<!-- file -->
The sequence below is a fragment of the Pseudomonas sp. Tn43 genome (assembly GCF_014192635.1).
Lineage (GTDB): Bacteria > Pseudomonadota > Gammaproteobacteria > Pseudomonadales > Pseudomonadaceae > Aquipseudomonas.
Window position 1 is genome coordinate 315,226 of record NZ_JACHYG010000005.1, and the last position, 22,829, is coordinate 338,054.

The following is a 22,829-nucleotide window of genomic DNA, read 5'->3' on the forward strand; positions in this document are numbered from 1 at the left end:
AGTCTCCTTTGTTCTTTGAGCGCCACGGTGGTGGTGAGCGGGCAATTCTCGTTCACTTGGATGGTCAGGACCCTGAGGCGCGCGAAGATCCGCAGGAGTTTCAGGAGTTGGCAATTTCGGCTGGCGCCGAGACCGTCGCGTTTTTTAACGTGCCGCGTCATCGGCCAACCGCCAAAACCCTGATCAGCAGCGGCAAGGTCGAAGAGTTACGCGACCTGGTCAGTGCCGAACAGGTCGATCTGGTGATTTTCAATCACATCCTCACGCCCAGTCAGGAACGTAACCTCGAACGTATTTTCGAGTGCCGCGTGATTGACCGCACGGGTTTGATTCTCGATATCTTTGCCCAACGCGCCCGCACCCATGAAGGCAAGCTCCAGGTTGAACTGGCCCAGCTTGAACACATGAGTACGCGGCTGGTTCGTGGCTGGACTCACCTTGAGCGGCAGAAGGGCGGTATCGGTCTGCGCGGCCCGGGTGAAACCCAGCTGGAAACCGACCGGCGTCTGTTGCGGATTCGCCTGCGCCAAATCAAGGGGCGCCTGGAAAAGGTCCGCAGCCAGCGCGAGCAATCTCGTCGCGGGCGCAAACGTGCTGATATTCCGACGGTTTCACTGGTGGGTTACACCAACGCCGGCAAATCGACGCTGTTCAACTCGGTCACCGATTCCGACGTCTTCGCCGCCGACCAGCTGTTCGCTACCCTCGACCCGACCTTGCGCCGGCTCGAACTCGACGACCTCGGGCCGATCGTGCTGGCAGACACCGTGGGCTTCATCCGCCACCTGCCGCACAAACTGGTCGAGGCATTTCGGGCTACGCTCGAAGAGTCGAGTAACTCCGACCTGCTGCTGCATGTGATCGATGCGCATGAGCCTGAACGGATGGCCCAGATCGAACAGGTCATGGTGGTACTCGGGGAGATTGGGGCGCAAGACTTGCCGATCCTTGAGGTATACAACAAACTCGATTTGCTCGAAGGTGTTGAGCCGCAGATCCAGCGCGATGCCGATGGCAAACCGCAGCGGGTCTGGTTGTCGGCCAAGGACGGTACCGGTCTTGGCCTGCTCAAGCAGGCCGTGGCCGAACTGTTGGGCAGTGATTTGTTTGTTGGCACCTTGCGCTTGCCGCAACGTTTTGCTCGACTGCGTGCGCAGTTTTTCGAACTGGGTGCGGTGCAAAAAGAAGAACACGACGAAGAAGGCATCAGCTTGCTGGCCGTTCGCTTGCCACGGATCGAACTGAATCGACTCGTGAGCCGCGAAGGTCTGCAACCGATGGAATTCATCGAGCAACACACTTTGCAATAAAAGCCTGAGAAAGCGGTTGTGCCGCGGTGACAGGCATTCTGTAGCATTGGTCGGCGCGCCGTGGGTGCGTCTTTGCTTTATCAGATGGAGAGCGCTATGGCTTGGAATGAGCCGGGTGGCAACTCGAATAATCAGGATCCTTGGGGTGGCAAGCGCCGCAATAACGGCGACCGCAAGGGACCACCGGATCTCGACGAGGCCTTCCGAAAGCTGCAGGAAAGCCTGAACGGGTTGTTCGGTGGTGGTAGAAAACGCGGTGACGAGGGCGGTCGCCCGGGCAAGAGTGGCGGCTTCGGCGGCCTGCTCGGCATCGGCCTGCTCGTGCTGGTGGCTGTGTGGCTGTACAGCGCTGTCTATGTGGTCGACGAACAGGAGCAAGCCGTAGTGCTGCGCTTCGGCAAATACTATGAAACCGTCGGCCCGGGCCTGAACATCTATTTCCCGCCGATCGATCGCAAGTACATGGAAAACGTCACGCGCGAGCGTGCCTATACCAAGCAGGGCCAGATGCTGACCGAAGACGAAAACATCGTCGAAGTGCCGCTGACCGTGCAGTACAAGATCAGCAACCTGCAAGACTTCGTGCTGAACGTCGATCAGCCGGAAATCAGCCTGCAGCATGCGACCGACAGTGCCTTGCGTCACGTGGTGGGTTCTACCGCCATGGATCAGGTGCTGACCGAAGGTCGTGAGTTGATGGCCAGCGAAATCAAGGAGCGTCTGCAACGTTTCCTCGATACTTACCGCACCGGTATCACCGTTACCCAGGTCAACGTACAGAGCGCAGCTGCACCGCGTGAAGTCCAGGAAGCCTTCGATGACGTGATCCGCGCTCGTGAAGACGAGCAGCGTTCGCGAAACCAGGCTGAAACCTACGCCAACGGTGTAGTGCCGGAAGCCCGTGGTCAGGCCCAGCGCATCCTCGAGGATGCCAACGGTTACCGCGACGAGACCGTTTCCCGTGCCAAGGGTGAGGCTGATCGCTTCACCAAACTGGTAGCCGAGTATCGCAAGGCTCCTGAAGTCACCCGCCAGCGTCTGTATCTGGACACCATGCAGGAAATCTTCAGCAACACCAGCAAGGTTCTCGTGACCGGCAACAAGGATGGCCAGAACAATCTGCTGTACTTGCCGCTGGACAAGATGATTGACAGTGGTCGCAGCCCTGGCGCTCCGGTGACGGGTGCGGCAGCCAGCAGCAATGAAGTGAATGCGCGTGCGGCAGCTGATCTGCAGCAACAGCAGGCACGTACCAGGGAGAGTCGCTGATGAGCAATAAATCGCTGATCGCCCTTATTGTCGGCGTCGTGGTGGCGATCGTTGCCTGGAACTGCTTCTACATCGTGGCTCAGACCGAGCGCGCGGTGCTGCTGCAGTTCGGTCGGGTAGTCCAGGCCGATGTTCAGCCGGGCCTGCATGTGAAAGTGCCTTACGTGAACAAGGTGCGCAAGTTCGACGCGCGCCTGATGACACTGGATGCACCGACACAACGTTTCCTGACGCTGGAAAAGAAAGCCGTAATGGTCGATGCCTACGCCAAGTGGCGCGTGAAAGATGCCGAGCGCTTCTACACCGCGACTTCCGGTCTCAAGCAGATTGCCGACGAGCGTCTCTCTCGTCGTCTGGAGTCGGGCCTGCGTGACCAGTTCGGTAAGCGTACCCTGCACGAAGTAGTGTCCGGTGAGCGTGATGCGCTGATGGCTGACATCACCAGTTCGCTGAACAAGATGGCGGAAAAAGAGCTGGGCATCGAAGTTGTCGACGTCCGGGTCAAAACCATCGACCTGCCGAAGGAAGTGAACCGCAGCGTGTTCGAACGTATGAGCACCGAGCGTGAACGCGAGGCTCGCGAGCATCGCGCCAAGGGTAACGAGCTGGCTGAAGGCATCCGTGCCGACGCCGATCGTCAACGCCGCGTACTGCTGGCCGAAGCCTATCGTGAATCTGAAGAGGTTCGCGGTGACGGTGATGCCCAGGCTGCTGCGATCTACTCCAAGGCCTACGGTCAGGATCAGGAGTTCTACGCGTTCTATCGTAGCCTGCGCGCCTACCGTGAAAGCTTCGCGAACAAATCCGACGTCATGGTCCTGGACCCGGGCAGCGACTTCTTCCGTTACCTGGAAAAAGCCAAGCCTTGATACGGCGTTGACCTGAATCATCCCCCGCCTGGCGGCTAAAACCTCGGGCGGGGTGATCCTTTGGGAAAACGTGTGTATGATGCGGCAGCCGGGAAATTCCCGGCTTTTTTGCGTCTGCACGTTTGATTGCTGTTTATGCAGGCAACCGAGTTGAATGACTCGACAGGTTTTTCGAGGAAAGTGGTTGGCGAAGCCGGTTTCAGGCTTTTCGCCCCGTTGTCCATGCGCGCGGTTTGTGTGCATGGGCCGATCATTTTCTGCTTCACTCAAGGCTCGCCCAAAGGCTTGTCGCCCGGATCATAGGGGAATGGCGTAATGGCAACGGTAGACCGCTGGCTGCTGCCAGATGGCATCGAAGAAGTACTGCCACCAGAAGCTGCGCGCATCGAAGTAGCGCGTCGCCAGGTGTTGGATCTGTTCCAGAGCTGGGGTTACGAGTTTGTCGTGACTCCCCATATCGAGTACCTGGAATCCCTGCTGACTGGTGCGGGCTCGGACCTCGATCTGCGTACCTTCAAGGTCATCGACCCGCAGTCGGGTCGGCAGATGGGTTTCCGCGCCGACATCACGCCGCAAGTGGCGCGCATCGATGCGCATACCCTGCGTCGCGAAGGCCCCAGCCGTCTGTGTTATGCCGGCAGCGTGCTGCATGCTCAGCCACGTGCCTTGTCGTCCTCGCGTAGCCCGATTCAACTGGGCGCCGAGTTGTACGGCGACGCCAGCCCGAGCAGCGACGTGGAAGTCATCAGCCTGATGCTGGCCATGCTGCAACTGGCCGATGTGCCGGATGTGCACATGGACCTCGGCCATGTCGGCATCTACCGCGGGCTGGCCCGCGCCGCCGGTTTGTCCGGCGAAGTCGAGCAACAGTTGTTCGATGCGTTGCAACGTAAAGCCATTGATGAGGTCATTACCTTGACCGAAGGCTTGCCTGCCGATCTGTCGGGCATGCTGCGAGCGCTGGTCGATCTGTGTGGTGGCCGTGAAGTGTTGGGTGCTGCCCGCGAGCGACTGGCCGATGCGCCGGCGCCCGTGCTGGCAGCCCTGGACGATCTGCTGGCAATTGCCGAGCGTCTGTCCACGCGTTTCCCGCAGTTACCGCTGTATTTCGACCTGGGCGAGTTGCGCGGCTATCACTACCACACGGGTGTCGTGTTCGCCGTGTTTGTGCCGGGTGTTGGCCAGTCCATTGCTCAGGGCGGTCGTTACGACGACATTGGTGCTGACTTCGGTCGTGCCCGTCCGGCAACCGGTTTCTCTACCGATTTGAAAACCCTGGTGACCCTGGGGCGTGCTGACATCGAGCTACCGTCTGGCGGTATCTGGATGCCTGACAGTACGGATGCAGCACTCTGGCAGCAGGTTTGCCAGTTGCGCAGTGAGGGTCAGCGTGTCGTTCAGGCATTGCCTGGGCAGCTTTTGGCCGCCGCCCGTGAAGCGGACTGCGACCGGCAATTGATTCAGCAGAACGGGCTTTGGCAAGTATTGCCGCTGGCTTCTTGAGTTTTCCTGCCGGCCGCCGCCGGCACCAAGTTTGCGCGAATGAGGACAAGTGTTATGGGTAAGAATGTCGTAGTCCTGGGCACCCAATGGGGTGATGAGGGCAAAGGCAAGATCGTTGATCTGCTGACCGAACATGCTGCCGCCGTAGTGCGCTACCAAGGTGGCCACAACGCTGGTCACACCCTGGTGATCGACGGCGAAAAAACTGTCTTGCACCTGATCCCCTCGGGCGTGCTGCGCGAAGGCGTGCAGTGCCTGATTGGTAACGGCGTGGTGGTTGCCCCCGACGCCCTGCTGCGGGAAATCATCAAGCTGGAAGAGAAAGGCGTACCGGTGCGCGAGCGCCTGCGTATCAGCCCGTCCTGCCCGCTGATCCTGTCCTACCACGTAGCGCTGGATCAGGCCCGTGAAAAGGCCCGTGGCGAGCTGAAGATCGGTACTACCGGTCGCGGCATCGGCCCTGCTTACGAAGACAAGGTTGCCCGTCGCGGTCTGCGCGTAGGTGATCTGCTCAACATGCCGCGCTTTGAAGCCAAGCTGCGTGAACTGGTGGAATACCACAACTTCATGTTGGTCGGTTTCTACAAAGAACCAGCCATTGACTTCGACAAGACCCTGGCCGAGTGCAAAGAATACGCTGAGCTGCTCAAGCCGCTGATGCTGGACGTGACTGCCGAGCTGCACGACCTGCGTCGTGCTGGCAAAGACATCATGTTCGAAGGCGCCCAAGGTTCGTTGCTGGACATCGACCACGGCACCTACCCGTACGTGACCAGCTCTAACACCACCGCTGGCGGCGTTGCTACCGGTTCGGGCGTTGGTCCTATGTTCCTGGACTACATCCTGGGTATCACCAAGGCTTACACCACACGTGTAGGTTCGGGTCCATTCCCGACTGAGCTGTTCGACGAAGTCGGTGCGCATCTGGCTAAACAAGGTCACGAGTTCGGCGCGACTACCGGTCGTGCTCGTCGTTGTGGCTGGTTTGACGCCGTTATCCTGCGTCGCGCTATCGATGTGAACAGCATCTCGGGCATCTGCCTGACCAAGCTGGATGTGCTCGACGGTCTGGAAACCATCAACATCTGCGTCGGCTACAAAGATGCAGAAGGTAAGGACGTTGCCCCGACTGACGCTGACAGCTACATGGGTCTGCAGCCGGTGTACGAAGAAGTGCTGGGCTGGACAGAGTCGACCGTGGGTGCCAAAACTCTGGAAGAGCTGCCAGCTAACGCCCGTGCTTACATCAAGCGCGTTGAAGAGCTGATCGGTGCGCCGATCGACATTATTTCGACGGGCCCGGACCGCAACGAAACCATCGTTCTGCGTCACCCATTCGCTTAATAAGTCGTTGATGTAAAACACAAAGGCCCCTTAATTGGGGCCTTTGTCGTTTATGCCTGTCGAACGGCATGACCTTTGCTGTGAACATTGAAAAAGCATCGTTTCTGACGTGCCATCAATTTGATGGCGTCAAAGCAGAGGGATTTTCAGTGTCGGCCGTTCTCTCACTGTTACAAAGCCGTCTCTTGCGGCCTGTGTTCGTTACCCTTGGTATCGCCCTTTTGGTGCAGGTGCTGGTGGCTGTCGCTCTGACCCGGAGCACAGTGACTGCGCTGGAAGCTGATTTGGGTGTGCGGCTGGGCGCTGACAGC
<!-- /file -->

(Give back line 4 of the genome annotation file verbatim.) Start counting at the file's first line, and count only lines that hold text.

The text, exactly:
The following is a 22,829-nucleotide window of genomic DNA, read 5'->3' on the forward strand; positions in this document are numbered from 1 at the left end: